Monthly Archives: September 2007

links for 2007-09-25

Speed of a Site and Usability

Jared Spool and Christine Perfetti discuss a study on how web page speed impacts usability on their latest Usability Tools Podcast. Because this study conflicts with some of the research that I cited during my recent presentation to DevGroup NW on ways to speed up your site, I was anxious to listen to the podcast and review the research.

Basically, the UIE study found that speed did not have the impact on usability that everyone in the human factors field believed. This conflicts with the research cited in Andy King’s Speed Up Your Site book which found that the speed of systems had a high impact on usability.

Here is a quick summary of the findings:

  • The major finding is that the a strong correlation between perceived download time and whether users successfully completed their tasks on a site. In other words, if someone completes their task on a site successfully, they will feel the site was faster than it truly was. If they can’t succeed, they will perceive it as being slower.
  • The secondary finding was that the speed of the page had no correlation with whether or not someone would could complete their task successfully. So making a site faster doesn’t necessarily make it easier to use.
  • In the podcast, Jared described a Gesalt theory from the 40s that time is perceived as going more slowly when your in pain and more quickly when things are pleasurable. Frustrating websites have the same impact on perception. When the website is enjoyable, you perceive it to be faster.

At some point, I’d like to examine the UIE results and try to reconcile them with the other research that has been done in this area, but given the respect I have for Jared Spool’s work, I’m going to accept the UIE study as definitive.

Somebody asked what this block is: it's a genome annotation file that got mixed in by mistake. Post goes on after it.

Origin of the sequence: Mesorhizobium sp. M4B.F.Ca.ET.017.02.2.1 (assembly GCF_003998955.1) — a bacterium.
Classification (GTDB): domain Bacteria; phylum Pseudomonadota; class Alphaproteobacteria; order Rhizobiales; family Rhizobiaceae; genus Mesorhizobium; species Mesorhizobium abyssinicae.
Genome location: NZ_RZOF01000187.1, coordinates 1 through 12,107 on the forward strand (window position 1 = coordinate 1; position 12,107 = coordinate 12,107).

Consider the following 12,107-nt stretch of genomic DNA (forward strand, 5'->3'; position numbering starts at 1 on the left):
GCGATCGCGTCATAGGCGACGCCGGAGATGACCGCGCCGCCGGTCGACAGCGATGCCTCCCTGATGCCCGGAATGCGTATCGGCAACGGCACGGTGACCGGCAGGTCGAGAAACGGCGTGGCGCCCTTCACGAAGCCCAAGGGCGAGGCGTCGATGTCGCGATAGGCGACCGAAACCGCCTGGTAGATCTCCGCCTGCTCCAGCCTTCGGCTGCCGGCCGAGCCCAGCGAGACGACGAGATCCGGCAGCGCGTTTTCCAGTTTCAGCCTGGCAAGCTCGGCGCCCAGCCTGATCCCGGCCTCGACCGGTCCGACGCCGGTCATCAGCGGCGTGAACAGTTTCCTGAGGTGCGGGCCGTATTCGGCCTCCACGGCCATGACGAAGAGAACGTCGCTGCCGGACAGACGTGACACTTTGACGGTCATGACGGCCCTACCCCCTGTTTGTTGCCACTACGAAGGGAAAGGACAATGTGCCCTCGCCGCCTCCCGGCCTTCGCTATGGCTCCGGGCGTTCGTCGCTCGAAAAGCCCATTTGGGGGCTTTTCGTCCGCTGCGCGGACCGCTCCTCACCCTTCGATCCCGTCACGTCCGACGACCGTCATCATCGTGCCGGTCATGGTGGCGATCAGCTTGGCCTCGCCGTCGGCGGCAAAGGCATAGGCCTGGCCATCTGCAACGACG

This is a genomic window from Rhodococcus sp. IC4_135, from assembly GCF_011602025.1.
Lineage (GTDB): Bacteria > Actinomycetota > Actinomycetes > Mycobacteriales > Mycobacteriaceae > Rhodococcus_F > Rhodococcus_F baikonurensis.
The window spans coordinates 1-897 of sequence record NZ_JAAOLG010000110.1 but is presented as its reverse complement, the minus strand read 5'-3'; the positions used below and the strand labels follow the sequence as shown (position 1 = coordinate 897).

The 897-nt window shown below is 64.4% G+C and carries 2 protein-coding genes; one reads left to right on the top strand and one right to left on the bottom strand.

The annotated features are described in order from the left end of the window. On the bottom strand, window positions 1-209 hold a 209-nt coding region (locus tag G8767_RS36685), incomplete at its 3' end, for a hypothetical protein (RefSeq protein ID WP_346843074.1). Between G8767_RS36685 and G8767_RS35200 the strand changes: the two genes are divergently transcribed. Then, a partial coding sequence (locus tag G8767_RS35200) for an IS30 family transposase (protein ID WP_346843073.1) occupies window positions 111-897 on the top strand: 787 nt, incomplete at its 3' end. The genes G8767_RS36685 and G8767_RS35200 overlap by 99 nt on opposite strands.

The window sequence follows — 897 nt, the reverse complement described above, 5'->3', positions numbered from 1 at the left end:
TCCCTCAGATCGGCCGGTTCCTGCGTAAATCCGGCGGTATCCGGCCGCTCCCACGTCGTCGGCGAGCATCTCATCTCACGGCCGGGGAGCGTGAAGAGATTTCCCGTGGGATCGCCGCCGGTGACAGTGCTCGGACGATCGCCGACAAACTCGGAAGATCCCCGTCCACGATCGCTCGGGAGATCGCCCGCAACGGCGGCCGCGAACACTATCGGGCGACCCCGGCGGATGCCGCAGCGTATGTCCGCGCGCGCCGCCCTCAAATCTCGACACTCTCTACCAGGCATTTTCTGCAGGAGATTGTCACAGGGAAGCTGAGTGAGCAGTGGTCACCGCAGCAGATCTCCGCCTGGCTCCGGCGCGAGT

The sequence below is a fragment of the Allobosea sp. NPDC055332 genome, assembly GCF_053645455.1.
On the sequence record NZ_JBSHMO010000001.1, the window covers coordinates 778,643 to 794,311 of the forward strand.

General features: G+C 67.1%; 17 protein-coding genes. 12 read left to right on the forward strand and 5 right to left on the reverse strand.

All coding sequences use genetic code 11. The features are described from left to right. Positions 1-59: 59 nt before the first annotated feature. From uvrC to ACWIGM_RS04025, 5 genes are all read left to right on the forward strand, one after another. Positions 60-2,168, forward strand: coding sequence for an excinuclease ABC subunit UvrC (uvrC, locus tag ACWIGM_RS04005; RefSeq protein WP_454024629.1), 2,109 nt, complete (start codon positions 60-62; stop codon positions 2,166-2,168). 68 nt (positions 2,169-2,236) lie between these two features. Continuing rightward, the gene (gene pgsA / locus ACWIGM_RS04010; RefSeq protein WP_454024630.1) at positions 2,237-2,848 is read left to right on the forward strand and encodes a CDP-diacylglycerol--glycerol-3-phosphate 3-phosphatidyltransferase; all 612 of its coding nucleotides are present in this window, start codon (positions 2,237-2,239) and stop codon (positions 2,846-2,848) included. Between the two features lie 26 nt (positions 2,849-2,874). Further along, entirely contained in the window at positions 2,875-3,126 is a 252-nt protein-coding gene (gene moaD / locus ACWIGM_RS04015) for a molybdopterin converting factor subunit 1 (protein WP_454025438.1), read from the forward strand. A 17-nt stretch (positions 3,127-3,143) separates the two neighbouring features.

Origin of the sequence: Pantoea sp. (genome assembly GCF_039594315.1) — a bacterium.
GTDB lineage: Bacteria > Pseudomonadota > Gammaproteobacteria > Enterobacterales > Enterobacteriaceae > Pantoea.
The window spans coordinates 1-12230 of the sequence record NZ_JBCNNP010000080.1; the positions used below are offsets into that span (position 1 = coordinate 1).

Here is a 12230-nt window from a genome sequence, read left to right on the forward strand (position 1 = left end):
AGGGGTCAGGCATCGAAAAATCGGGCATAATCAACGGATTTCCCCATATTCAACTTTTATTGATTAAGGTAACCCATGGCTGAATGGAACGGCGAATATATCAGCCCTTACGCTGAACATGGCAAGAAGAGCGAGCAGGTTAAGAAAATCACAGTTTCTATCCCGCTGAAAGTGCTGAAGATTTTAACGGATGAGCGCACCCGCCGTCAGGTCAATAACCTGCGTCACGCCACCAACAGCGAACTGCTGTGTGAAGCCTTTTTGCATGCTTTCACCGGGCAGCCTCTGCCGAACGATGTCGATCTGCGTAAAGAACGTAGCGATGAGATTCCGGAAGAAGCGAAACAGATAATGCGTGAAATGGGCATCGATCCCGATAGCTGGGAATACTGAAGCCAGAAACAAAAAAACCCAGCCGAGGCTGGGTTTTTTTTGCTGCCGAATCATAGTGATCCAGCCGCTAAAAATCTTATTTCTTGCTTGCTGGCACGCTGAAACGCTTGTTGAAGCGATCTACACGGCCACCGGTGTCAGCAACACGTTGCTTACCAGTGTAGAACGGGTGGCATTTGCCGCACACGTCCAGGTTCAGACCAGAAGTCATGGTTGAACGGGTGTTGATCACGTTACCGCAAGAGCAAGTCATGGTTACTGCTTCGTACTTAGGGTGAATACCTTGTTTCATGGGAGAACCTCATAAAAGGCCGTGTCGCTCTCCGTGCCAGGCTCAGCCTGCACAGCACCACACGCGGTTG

Here are my thoughts on the study and what it means for those looking to speed up their sites:

  • Perception matters more than reality. This was one of my main points of emphasis during the presentation. During the presentation, I focused on how you can build the page to make it seem to load faster. The UIE study says that having a usable site has a big impact on speed perception so looking at the ease of use of the site should be a top priority (if it wasn’t already).
  • The study focuses on web pages, not applications. As far as I can tell from the study and the podcast, the study focused on web pages and sites, not web-based applications. I believe one of the reasons that Yahoo has spent so much time focusing on speed is because of they want people to do work—repetitive tasks—in their applications. I propose that people have less tolerance for delays in their applications than they will for web sites they visit.
  • Other studies still show speed impacting credibility and shopping cart abandonment rates I can’t believe all of the research on these topics is inaccurate. The latest was from Jupiter Research showing 4 second download thresholds for ecommerce sites.
  • The cost-savings for speeding up your site are still worth it. During the podcast, Jared acknowledged that speeding up a site can save money on bandwidth.
  • You shouldn’t have to choose between speed and usability. This is the place where I felt the conclusions of the conclusions of the study were off-base. The study says, “what we’re seeing leads us to wonder if it’s worth the resources to make web pages load like lightning.” And during the podcast, Jared gave the example of companies spending hundreds of thousands of dollars to optimize their websites for speed while ignoring core usability issues.

    Speeding up your site doesn’t require hundreds of thousands of dollars or lots of resources. That was the main point of my presentation last week. Some of the things that speed up sites the most are brain-dead simple (e.g., turn on gzip and shrink page sizes 70 to 80%). This shouldn’t be an either you spend the money optimizing the site or you send the money on usability testing question.